Federal guidelines for schools: Face masks, closed playgrounds, one-way hallways

Directions are not mandatory; the CDC calls them 'considerations'

School Buses
School buses on a Massachusetts road.
David L. Ryan/The Boston Globe via Getty Images
Last Updated:
May 22, 2020 - 11:49pm

The Facts Inside Our Reporter’s Notebook

The federal Centers for Disease Control and Prevention is urging schools to implement strict coronavirus mitigation policies as they plan for re-opening, offering guidelines that could fundamentally transform life for millions of students even as more data shows that children are at considerably low risk from the disease. 

The non-binding guidelines, posted to the CDC's website, are meant to help educational districts "protect students, teachers, administrators, and staff and slow the spread of COVID-19." Most states ceased in-person education in March and early April for fear that schools could become hotspots for coronavirus outbreaks and transmission. 

The federal agency claims there are "a number of actions school administrators can take to help lower the risk of COVID-19 exposure and spread during school sessions and activities."

Among those policies it recommends: Teaching students how to use cloth face masks and reinforcing the use of those masks. Face coverings have become increasingly common throughout the country in recent weeks as health officials sharply reversed their earlier recommendations and began urging people to wear them whenever when leaving home. 

"Face coverings may be challenging for students (especially younger students) to wear in all-day settings such as school. Face coverings should be worn by staff and students (particularly older students) as feasible, and are most essential in times when physical distancing is difficult," the guidelines state.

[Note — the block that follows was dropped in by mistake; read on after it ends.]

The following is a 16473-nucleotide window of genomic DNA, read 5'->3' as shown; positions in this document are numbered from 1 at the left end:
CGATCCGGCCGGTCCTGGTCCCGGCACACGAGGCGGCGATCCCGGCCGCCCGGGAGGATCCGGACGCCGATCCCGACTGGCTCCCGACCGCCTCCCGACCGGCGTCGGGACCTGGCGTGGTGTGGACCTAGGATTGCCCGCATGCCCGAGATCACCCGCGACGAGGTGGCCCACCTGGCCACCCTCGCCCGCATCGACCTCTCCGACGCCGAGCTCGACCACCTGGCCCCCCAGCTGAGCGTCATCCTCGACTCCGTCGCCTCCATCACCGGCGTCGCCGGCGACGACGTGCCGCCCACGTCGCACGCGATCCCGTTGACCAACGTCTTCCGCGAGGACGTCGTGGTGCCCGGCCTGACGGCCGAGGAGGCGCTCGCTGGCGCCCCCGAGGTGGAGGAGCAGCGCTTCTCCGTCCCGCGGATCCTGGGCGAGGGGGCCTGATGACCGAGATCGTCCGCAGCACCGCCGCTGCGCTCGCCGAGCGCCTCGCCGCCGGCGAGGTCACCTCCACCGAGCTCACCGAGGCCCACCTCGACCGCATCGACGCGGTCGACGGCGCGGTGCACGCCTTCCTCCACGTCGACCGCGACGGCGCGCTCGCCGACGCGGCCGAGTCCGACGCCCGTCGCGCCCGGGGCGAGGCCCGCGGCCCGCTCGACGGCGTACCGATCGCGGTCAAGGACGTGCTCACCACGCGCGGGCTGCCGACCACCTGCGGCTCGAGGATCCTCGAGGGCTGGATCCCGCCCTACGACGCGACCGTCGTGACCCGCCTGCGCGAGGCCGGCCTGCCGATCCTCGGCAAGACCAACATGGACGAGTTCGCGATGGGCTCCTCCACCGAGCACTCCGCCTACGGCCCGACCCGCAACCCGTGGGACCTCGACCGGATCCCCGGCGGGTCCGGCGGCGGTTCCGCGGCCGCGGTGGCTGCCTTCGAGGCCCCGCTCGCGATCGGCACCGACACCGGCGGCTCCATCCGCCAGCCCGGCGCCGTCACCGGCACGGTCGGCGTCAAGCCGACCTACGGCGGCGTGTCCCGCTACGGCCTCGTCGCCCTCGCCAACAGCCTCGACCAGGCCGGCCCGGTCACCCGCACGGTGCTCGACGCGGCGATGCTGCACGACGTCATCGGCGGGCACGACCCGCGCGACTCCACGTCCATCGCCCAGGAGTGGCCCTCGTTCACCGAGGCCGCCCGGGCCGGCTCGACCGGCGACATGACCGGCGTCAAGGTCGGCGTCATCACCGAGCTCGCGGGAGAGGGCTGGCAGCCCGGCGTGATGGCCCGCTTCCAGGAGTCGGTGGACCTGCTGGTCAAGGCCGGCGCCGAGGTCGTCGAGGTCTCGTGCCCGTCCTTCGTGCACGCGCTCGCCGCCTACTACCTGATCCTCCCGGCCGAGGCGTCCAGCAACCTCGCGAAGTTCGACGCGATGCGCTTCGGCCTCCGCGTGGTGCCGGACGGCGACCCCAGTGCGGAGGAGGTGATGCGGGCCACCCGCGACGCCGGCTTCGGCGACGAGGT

The agency also suggests keeping student desks at least six feet apart "when feasible," as well as "hav[ing] students sit on only one side of tables."

Schools can also "provide physical guides, such as tape on floors or sidewalks and signs on walls, to ensure that staff and children remain at least 6 feet apart in lines and at other times." Administrators might also establish "guides for creating 'one way routes' in hallways."

School officials are also advised to "close communal use shared spaces such as dining halls and playgrounds with shared playground equipment if possible."

Significant evidence has emerged in recent weeks to suggest that children are at minimal risk of contracting and/or spreading the disease, and that severe cases of the illness remain rare among younger individuals. 

Scientists in Australia last month determined that "children are not the primary drivers of COVID-19 spread in schools or in the community." 

World Health Organization Chief Scientist Soumya Swaminathan, meanwhile, said last week that "children don't seem to be getting severely ill from this infection," and that there "have not been big outbreaks in schools."